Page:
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Part 1. Introduction to WiFi

If you've been in an airport, coffee shop, library or hotel recently, chances are you've been right in the middle of a wireless network. Many people also use wireless networking, also called WiFi or 802.11 networking, to connect their computers at home, and some cities are trying to use the technology to provide free or low-cost Internet access to residents. In the near future, wireless networking may become so widespread that you can access the Internet just about anywhere at any time, without using wires.

WiFi has a lot of advantages. Wireless networks are easy to set up and inexpensive. They're also unobtrusive ─ unless you're on the lookout for a place to use your laptop, you may not even notice when you're in a hotspot. In this article, we'll look at the technology that allows information to travel over the air. We'll also review what it takes to create a wireless network in your home.

First, let's go over a few WiFi basics.

Part 2. What Is WiFi?

A wireless network uses radio waves, just like cell phones, televisions and radios do. In fact, communication across a wireless network is a lot like two-way radio communication. Here's what happens:

1. A computer's wireless adapter translates data into a radio signal and transmits it using an antenna.

2. A wireless router receives the signal and decodes it. The router sends the information to the Internet using a physical, wired Ethernet connection.

The process also works in reverse, with the router receiving information from the Internet, translating it into a radio signal and sending it to the computer's wireless adapter.

The radios used for WiFi communication are very similar to the radios used for walkie-talkies, cell phones and other devices. They can transmit and receive radio waves, and they can convert 1s and 0s into radio waves and convert the radio waves back into 1s and 0s. But WiFi radios have a few notable differences from other radios:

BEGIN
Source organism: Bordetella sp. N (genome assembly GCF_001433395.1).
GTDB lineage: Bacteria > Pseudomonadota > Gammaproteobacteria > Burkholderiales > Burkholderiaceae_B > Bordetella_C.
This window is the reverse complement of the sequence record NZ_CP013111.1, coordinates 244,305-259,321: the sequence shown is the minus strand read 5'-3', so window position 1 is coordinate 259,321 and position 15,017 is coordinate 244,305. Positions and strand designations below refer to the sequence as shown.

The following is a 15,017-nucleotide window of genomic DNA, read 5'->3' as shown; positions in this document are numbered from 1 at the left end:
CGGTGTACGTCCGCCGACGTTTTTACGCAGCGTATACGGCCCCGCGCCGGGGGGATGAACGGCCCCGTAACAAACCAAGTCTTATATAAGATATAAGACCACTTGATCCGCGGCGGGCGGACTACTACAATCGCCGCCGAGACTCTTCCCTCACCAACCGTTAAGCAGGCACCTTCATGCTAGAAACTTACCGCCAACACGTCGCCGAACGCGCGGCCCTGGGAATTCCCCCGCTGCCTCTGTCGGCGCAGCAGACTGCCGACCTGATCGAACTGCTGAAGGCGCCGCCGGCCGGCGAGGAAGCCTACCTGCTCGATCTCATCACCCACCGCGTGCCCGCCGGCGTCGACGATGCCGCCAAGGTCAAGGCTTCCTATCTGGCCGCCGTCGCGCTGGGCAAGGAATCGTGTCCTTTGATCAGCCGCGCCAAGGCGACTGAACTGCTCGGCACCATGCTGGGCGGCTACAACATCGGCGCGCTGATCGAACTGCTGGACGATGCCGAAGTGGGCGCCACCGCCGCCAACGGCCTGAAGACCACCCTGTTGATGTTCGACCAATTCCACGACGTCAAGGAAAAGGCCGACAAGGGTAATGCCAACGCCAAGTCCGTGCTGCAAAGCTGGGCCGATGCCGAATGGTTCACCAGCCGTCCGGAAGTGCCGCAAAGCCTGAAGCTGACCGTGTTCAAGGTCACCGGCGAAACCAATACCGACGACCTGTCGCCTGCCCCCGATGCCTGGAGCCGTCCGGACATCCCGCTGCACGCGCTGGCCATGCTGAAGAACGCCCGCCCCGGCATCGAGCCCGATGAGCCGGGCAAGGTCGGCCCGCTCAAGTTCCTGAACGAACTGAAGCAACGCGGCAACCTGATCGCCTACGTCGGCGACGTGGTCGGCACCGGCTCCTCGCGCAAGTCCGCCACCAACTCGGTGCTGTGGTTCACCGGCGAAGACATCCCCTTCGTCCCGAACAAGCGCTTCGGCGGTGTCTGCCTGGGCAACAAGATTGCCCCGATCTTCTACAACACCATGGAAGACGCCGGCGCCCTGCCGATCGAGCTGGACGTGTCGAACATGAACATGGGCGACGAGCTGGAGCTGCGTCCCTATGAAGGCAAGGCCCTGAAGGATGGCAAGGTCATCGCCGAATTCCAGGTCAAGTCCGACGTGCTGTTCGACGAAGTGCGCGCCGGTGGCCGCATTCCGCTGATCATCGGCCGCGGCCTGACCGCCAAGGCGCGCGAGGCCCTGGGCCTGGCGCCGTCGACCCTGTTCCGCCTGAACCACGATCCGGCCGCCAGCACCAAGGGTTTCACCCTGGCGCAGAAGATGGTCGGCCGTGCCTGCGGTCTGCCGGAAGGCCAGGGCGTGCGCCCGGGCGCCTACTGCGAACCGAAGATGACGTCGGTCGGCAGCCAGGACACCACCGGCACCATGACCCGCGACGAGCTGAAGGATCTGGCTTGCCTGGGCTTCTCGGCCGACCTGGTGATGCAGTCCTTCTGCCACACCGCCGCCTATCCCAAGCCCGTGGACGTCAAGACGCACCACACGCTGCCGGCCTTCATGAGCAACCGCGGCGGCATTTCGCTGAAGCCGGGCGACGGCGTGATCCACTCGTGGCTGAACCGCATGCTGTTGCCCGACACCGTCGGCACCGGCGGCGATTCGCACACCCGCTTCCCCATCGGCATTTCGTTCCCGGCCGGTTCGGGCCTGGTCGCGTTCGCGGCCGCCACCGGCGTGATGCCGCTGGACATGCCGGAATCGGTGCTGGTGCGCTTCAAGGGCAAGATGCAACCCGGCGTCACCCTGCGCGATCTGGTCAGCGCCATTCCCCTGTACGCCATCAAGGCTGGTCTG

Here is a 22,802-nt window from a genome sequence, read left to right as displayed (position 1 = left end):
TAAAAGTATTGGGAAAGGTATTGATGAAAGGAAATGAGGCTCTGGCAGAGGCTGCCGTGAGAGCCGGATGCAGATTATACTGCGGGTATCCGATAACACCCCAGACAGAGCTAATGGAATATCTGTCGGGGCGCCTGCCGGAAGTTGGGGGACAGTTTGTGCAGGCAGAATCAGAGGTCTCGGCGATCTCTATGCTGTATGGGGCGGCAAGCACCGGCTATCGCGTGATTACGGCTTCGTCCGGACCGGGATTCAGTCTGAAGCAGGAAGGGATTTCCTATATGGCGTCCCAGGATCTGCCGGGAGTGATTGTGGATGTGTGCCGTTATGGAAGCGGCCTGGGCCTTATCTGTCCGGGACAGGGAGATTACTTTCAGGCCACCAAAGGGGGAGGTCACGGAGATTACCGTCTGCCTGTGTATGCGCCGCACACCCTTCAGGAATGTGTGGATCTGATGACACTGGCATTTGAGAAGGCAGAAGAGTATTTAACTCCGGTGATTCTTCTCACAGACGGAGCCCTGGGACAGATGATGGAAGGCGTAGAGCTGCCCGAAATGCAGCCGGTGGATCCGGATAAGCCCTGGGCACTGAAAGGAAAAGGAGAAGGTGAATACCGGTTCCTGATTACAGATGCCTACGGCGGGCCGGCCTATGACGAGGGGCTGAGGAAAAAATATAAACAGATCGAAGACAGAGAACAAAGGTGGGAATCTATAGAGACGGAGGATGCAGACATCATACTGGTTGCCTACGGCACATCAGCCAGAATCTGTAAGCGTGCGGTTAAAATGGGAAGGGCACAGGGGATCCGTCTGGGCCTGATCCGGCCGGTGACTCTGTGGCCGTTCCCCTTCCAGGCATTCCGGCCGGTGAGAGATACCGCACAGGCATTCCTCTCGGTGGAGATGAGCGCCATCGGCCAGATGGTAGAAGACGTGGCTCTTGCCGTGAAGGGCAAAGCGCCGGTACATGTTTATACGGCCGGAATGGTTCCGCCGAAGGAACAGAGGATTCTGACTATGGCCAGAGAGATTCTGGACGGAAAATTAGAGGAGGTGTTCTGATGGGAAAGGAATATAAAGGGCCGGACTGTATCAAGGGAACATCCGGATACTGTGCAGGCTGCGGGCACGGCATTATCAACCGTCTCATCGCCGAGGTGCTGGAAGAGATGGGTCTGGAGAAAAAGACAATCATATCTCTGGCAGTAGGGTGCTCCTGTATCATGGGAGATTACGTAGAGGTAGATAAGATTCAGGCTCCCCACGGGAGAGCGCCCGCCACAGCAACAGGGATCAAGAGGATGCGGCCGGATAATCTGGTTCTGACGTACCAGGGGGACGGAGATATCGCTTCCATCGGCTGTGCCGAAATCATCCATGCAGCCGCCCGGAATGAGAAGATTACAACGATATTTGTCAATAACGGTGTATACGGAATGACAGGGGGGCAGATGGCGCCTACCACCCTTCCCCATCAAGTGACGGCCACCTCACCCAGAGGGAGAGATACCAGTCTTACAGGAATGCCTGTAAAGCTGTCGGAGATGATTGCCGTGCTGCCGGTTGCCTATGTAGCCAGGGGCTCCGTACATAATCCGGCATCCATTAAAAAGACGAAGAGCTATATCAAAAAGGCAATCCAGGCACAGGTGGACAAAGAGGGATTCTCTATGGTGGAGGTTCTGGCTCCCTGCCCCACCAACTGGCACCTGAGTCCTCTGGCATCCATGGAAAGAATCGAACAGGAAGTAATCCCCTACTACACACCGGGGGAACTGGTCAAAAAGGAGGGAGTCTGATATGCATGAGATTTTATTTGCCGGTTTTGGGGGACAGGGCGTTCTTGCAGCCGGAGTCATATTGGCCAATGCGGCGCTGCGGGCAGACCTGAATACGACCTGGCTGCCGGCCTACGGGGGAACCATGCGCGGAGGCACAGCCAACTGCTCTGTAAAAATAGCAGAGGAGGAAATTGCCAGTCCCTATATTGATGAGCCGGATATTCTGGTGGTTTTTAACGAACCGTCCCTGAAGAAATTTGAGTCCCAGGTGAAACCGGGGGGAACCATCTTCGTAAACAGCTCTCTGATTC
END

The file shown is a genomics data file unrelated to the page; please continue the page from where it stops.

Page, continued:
They transmit at frequencies of 2.4 GHz or 5 GHz. This frequency is considerably higher than the frequencies used for cell phones, walkie-talkies and televisions. The higher frequency allows the signal to carry more data.

They use 802.11 networking standards, which come in several flavors:

802.11a transmits at 5 GHz and can move up to 54 megabits of data per second. It also uses orthogonal frequency-division multiplexing (OFDM), a more efficient coding technique that splits that radio signal into several sub-signals before they reach a receiver. This greatly reduces interference.

802.11bis the slowest and least expensive standard. For a while, its cost made it popular, but now it's becoming less common as faster standards become less expensive. 802.11b transmits in the 2.4 GHz frequency band of the radio spectrum. It can handle up to 11 megabits of data per second, and it uses complementary code keying (CCK) modulation to improve speeds.

802.11g transmits at 2.4 GHz like 802.11b, but it's a lot faster ─ it can handle up to 54 megabits of data per second. 802.11g is faster because it uses the same OFDM coding as 802.11a.



802.11n is the newest standard that is widely available. This standard significantly improves speed and range. For instance, although 802.11g theoretically moves 54 megabits of data per second, it only achieves real-world speeds of about 24 megabits of data per second because of network congestion. 802.11n, however, reportedly can achieve speeds as high as 140 megabits per second. The standard is currently in draft form ─ the Institute of Electrical and Electronics Engineers (IEEE) plans to formally ratify 802.11n by the end of 2009.

Other 802.11 standards focus on specific applications of wireless networks, like wide area networks (WANs) inside vehicles or technology that lets you move from one wireless network to another seamlessly.

WiFi radios can transmit on any of three frequency bands. Or, they can "frequency hop" rapidly between the different bands. Frequency hopping helps reduce interference and lets multiple devices use the same wireless connection simultaneously.

As long as they all have wireless adapters, several devices can use one router to connect to the Internet. This connection is convenient, virtually invisible and fairly reliable; however, if the router fails or if too many people try to use high-bandwidth applications at the same time, users can experience interference or lose their connections.

Next, we'll look at how to connect to the Internet from a WiFi hotspot.


Date: 2016-03-03; view: 567


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